The UK's policy on Tibet remains unchanged. The UK recognises Tibet as part of the People's Republic of China and does not support Tibetan independence. During 2014, we continued to call for all parties to engage in substantive dialogue. We pressed the Chinese authorities to exercise restraint, respect religious and cultural freedoms, and allow unrestricted access to Tibetan areas for international journalists, NGOs and diplomats. Foreign & Commonwealth Office Minister for Asia, Hugo Swire participated in a parliamentary debate on Tibet in December and re-stated the UK's position. The UK raised concerns about ethnic minority rights at the HRC, and during the UK-China Human Rights Dialogue.
The Chinese authorities continued to restrict access to the Tibetan Autonomous Region (TAR) for foreigners. A UK diplomat was, however, granted permission to visit the TAR on an escorted visit in June – the first in three years. British officials also visited Tibetan areas in neighbouring provinces. Security in the TAR is substantial and entrenched. A propaganda campaign against the Dalai Lama continued.
Episodes of unrest continued in 2014. Local authorities reportedly used lethal force to disperse protestors in Kardze Tibetan Autonomous Prefecture, Sichuan, in August. Reports suggest that five Tibetans died.
There were at least 10 reported self-immolations in Tibetan regions in 2014; all were fatal. There were further reports of the criminal detention and conviction of Tibetans in relation to self-immolations.
There were ongoing reports of the arbitrary detention and imprisonment of Tibetan lay people and monks in relation to restrictions on their freedom of expression, association and assembly. Reports suggested a number of singers and songwriters were detained for peaceful expression of their views. In September, monk Lobsang Gendun was sentenced to 10 years' imprisonment after publicly calling for the return of the Dalai Lama in 2013. Tibetan filmmaker, Dhondup Wangchen, was released from prison in June after serving a six-year sentence.
For the fourth year in succession, there were no talks between the Chinese authorities and representatives of the Dalai Lama, extending the longest hiatus in the past decade.
Embassy officials visiting parts of the Xinjiang Uyghur Autonomous Region (XUAR) observed significant restrictions to the cultural, linguistic and religious rights of ethnic minority communities. They saw official efforts to discourage certain Islamic dress customs, and restrictions on the celebration of Ramadan. There was a heavy security presence and marked tensions between security forces and local communities.
Further outbreaks of violence and unrest occurred in 2014.
At least 200 civilians and security officers were reported to have died in a series of incidents. Some of these were terrorist attacks, including that on a marketplace in Urumqi on 22 May. It killed at least 43 people and was condemned by the then Foreign Secretary, William Hague. In the aftermath, Chinese authorities announced a year-long "strike hard" campaign. This prompted concerns about due legal process, with mass sentencing, arrest and detention rallies being held in parts of the XUAR. State media reported that 380 people were detained, and 315 convicted in the first month alone. At least 30 people were sentenced to death on terrorism charges in 2014.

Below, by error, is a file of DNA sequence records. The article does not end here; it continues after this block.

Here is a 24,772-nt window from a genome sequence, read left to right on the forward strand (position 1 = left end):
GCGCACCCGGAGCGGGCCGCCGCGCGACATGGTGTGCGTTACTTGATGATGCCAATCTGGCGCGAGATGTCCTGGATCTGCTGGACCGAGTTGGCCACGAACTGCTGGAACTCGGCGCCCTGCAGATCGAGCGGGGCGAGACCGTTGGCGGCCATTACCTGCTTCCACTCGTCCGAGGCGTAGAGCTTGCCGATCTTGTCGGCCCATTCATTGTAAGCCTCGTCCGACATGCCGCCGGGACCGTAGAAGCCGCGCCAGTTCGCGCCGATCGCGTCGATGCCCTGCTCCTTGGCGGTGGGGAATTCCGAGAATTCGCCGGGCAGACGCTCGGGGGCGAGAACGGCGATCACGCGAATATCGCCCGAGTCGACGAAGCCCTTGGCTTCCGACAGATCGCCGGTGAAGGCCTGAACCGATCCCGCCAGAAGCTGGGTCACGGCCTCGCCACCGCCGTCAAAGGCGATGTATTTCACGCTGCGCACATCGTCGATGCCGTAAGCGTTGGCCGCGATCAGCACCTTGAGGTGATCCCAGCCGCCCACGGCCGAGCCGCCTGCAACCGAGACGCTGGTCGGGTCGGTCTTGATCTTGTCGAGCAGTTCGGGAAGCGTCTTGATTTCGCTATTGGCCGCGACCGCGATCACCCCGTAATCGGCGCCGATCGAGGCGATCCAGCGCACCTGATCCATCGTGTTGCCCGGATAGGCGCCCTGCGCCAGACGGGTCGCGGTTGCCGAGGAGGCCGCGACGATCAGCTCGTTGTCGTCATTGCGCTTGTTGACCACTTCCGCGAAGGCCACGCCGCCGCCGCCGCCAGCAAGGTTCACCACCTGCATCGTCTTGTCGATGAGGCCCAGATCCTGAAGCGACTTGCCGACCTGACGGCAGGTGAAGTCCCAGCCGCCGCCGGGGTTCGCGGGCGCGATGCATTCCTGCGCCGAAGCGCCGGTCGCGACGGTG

Refugees and asylum seekers
China continued to refuse to recognise the status of refugees and asylum seekers from the Democratic People's Republic of Korea (DPRK), treating them as illegal economic migrants and continuing to return (refouler) them throughout 2014.
Civil society groups faced legislative and financial barriers. Restrictions on civil society activism continued throughout 2014. Some NGOs reported official harassment and interference, particularly when engaged in politically sensitive or public advocacy activities.
The trial of civic activists associated with the New Citizen's Movement (NCM) took place in January. Its founder, Dr Xu Zhiyong, was sentenced to four years' imprisonment for "gathering a crowd to disturb public order". LGB&T groups in Beijing and Chongqing reported that their events were cancelled at the last minute because the authorities put pressure on the owners of the venues. Some group members and their lawyers were reportedly detained on charges of "fraud" or "illegal business activities".
Public advocacy remained tightly controlled. Organisers of commemorative events to mark the 25th anniversary of the clearance of the Tiananmen Square protests in 1989 were detained, as were mainland supporters of the Hong Kong protest movements.
Hong Kong Special Administrative Region
The UK government continued to take seriously its commitments under the Sino-British Joint Declaration. The FCO published biannual reports to Parliament on the implementation of the Joint Declaration and operation of the "One Country, Two Systems" model, covering the period from 1 July to 31 December 2013 and 1 January to 30 June 2014 respectively. The reports covered a broad range of major political, economic and constitutional developments and set out the UK's position on significant issues of interest or concern in Hong Kong over the reporting period.
On 31 August, a decision by China's National People's Congress re-confirmed the objective for the election of Hong Kong's Chief Executive would be through universal suffrage. We recognised that the detailed terms of the decision would disappoint those arguing for a more open nomination process. Large-scale protests subsequently took place from 28 September to 15 December. Against this backdrop, we continued to make clear that it was important that Hong Kong citizens' fundamental rights and freedoms were respected, as guaranteed by the Joint Declaration. We also reiterated that demonstrators should express their views in accordance with the law. The response by the Hong Kong police was largely proportionate and restrained. Hong Kong's media played a vital role in both monitoring events and providing a forum for discussion. The Foreign Secretary, Philip Hammond, and Mr Swire consistently set out the view that Hong Kong's future was best served by a transition to universal suffrage, in line with Hong Kong's Basic Law. It should also meet the aspirations of the people of Hong Kong, offering a genuine choice in the election of the Chief Executive, paving the way for further reform, including of the Legislative Council in 2020.
The Hong Kong Special Administrative Region Government is due to launch a two-month consultation on electoral reform in January 2015. This will be ahead of a resolution on the amendments to the method for selecting the Chief Executive.